And, lastly, Mad About the Boy. Given that Bridget is now 51, I’m not exactly the target market for this kind of story, but Bridget is meant to have this kind of mass appeal for women the world over. Before the book was even released, the press was all over the fact that Mark Darcy was no longer. Wasn’t he the main draw for readers and viewers alike? He was the one person who grounded Bridget and made her feel confident about herself – in the films, at least. In the first two books it felt like they spent more time apart than together and if this was real life I would doubt their ability to stay together. But to kill him off?! And when they had two young children? Harsh! But Bridget is meant to be The Single Lady and it had to end somehow. Now we get to see her navigate her way through singledom 15 years later. In a world obsessed with technology, social media and botox. And what do they do to Bridget? Turn her into a cougar!

In Mad About the Boy, Bridget is a smidgen older than my mother, so I could see the humour in her trying to master technology and the internet. And I can appreciate how hard it must be for a newly single 50-something mother. What I liked most about the book was the portrayal of different types of relationships, families and ideas of how to raise you children. I’m at a stage now where I want to ‘settle down and start a family’ (eek!) and I enjoyed seeing how Bridget battled with balancing home life with  her career. I also liked the portrayal of women of a certain age in the media. The book itself is a great reflection of our attitudes to women today. I wonder how it would work as an adaptation though, as they care currently working on Bridget Jones’ Baby, which would exist somewhere between books two and three. And I’m not sure the developments of the long-running characters would translate well, especially given that Daniel is godfather to Bridget’s children!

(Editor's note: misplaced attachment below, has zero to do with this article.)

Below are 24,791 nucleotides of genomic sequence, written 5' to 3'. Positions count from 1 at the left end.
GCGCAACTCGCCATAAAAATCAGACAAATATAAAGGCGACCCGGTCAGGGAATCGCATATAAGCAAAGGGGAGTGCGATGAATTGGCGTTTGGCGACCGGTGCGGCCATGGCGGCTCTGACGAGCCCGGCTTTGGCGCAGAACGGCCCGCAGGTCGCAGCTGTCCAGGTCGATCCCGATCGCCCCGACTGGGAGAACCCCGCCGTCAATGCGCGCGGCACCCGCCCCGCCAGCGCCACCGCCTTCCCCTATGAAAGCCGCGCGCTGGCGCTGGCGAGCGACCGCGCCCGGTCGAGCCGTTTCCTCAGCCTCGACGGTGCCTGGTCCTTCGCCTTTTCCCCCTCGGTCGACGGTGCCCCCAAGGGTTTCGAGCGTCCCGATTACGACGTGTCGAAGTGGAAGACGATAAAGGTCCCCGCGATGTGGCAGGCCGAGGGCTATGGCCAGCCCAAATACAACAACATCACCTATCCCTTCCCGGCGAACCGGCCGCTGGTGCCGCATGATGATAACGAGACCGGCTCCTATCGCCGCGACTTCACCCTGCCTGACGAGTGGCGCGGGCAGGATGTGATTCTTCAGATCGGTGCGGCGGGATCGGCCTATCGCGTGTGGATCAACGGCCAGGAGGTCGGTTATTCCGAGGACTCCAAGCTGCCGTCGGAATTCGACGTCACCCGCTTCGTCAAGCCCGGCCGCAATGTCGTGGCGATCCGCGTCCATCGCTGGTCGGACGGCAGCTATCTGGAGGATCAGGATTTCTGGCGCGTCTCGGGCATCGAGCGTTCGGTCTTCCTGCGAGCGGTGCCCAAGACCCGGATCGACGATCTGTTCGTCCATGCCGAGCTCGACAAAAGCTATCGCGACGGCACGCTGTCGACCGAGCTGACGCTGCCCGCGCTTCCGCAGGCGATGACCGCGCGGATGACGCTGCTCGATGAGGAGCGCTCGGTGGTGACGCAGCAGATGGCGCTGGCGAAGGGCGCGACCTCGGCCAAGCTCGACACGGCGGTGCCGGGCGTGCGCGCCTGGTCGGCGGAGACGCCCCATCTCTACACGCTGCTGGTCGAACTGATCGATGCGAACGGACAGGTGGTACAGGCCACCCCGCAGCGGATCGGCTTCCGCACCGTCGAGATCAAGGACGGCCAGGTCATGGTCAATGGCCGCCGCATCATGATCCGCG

As a fictional heroine, Bridget isn’t exactly in my top ten, but I like that reading these books made me expect more from literature. Now I know what I want and it’s not that! I want strong, confident women who are spirited and take control of their own lives. I want a heroine who is as fearless as Lisbeth Salander, as passionate as Emma Woodhouse, as intelligent as Hermione Granger, as driven as Jo March and as compassionate as Scout Finch. Got any recommendations?

2 thoughts on “Book review: Bridget Jones Trilogy”

  1. This is the order that I to encountered Bridget hopless-arse Jones exept I haven’t bothered to read Mad About The Boy. I was 19-20 when I got into it and found Bridget to be neurotically endearing because I could empathise – just about. Magda was also my fave! I re-watched one of the films recently (I’m now in my 30’s) and was astonished, like you, how feeble, needy and whinny Bridgit is. Also how Clever isn’t attractive and how wimpy Darcy is.